Polly Greeks’ Blog: The Unfathomable life kaleidoscope
Polly and James are on nursing duties as the kids battle a nasty bug, but in the backyard Bugs Bunny has been at play.
When viewed through microscopes, coughing germs must surely resemble hideous, teeth-gnashing ghouls that any 1950’s B-grade horror would be proud to terrify drive-in audiences with. And what are we to them? An assortment of French patisserie delights the size of mountain ranges?
The children’s corporeal Alps have recently been assaulted by an especially aggressive team of virulent clamberers known collectively as whooping cough. As Vita and Zendo chorus through the nights like rasping walruses smoking cheap cigars in the emphysema ward, it’s felt as if this unseen mountaineering menace will truly knock us buggers off. And with chesty hacks frequently culminating in projectile vomits that would make the exploits from the girl in ‘The Exorcist’ seem demure and quaint, laundering sheets and pyjamas has assumed the proportion of an ultra-marathon.
Initially James showed some strength of character by donning his manrobe (an absurd relic from boarding school days when a house matron would serve hot cocoa before lights-out) to become a remedy-proffering lady of the headlamp. After a week, however, he waved a white flag and was last seen heading high up into the trusses with a sleeping bag and ear muffs thick enough to deflect sonic booms.
Like all modern parents we raced cap-in-hand to the all-knowing Doctor Google in search of a silver bullet remedy and forthwith lotions and potions were couriered-out from quackeries nationwide. Our local nurse had already said antibiotics were ineffective and in our experience, much of this alternative snake oil actually works (perhaps why some of it has been used for millennia) and combined with the old panacea of time, it looks like we might survive this latest unpleasantness, albeit haggardly.
While preoccupied with the running of an infirmary, spring has sprung on the land with both positive and negative permeations. The sound of a dozen cheeping ducklings tailing their mother one morning was a tonic to hacking children but the appearance of eight baby bunnies cavorting around the rabbit run was enough to make me weep.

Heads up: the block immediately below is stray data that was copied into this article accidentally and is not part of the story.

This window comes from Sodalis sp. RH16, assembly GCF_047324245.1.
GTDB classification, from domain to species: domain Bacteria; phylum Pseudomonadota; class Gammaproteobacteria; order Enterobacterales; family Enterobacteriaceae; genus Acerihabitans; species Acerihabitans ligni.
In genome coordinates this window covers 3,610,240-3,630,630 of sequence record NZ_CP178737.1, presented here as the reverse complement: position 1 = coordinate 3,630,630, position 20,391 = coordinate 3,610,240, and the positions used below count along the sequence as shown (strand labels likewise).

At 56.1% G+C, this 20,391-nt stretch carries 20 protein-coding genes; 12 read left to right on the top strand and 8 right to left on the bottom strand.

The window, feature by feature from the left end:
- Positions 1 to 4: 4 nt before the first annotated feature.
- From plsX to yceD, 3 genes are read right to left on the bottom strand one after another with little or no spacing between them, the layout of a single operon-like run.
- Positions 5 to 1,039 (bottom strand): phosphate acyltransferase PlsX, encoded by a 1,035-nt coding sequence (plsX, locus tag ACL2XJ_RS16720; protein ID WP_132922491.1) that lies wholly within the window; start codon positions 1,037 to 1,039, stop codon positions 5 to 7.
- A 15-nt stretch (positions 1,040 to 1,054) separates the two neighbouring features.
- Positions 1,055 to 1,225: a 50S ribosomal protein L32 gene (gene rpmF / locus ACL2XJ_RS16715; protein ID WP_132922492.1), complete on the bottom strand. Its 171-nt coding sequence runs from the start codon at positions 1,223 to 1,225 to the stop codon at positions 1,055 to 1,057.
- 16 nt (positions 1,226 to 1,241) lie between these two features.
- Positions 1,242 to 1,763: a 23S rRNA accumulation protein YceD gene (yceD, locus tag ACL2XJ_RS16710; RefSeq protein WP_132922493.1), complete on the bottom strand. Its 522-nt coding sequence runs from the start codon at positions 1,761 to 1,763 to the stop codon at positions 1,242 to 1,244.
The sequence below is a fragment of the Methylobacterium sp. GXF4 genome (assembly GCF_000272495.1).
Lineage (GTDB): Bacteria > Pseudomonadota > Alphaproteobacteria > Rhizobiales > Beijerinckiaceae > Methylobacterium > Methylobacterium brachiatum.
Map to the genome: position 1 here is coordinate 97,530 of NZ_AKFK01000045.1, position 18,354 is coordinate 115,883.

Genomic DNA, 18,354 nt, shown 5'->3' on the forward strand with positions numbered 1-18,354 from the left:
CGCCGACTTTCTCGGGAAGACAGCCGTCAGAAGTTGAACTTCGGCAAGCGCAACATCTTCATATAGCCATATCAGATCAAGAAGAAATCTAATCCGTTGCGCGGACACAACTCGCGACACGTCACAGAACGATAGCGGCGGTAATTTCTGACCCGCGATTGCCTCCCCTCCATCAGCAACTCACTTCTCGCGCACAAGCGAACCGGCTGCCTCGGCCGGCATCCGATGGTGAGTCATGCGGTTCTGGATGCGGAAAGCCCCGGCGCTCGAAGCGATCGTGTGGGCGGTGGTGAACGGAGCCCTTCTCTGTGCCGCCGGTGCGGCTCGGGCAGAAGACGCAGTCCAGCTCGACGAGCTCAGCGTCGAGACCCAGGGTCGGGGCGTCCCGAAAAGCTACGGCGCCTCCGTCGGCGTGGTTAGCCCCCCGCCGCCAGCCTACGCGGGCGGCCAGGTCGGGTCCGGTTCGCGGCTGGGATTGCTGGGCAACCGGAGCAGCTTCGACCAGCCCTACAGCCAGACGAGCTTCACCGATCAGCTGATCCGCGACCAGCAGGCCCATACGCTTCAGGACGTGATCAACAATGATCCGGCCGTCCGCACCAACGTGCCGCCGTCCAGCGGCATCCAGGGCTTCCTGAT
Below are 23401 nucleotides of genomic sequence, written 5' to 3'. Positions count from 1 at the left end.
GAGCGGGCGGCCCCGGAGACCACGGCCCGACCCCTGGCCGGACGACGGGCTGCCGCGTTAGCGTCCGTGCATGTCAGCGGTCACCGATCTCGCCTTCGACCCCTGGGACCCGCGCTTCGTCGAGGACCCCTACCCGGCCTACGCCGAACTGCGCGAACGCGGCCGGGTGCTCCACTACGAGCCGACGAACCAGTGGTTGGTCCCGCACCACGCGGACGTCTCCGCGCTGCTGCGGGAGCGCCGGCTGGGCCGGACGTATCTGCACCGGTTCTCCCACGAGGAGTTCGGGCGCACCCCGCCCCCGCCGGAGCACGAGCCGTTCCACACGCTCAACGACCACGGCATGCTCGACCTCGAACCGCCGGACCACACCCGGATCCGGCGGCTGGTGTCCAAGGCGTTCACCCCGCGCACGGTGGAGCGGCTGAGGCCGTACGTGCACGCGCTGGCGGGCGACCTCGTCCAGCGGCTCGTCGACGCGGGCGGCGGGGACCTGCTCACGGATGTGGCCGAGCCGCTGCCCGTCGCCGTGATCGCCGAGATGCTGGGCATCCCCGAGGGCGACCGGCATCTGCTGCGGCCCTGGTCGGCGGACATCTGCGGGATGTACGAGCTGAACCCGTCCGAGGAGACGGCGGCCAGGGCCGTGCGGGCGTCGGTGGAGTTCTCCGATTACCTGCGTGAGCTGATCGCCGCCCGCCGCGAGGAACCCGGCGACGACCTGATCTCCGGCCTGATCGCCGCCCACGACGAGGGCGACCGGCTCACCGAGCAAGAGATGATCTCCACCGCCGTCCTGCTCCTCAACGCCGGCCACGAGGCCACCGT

‘I thought you said we weren’t having more babies!’ Seven-year-old Vita radiated joy at the unexpected delivery.
Not only had I uttered these words, I’d made sure Coco rabbit had been surgically altered to keep them true. But even as I pondered the logistics of this miracle birth, the culprit hopped into view to demonstrate how it had happened. Posy, the baby girl rabbit we’d kept from the last litter seemed to grin at his treachery as he humped his poor post-natal mother.
Like beach-goers facing a sudden tsunami we scrambled into action, evicting him from the run before a tide of rabbits drowned us all, but even though James built him gentleman’s quarters, we were too late and a further six baby bunnies arrived 28 days later.
‘Maybe we should just release them into the wild somewhere far from home?’ I said in a despairing moment when nobody had responded to my many advertisements, but James and Vita were so rightfully shocked and full of environmental admonitions, I feebly assured them I was only joking. Happily, only six baby rabbits now need new homes.
With springtime comes spring cleaning. Some months ago, a bottle of homebrewed cider vinegar exploded like shaken champagne across the kitchen walls, leaving an extraordinary trail of splattered stains that darkened with time. With the children in quarantine and weekend forays off the itinerary, James has grappled with the roller instead, adding a bold colour named Pizzazz to the walls and our lives. Outdoors, we’ve spring-cleansed the vegetable beds of my experimental self-seeding garden, putting in tidy rows of beetroots, tomatoes and lettuces instead. While I tend to whoopings of an evening, James wages war on the slugs assaulting the beans and cucumbers.
The self-sown garden had its merits. Even though we didn’t know what would sprout where, the spinach forest, the explosions of miner’s lettuce and the rampant success of the bok choy kept us in greens for months. For that reason, we’ve left one of each to flower and seed in the hope next winter’s gardens will again plant themselves.
Wind-blown seeds and air-borne germs aren’t so very different. Everything hopes to land on fertile ground and grow. As with rabbits and breeding ducks, it’s just life, doing its best to survive. Like lords of the land, we somehow view ourselves as the controllers, determining what can reproduce where, but as the children’s nightly splutters and whoops remind me, we’re part of bigger cycles at work – swirling energy signatures in the unfathomable life kaleidoscope.
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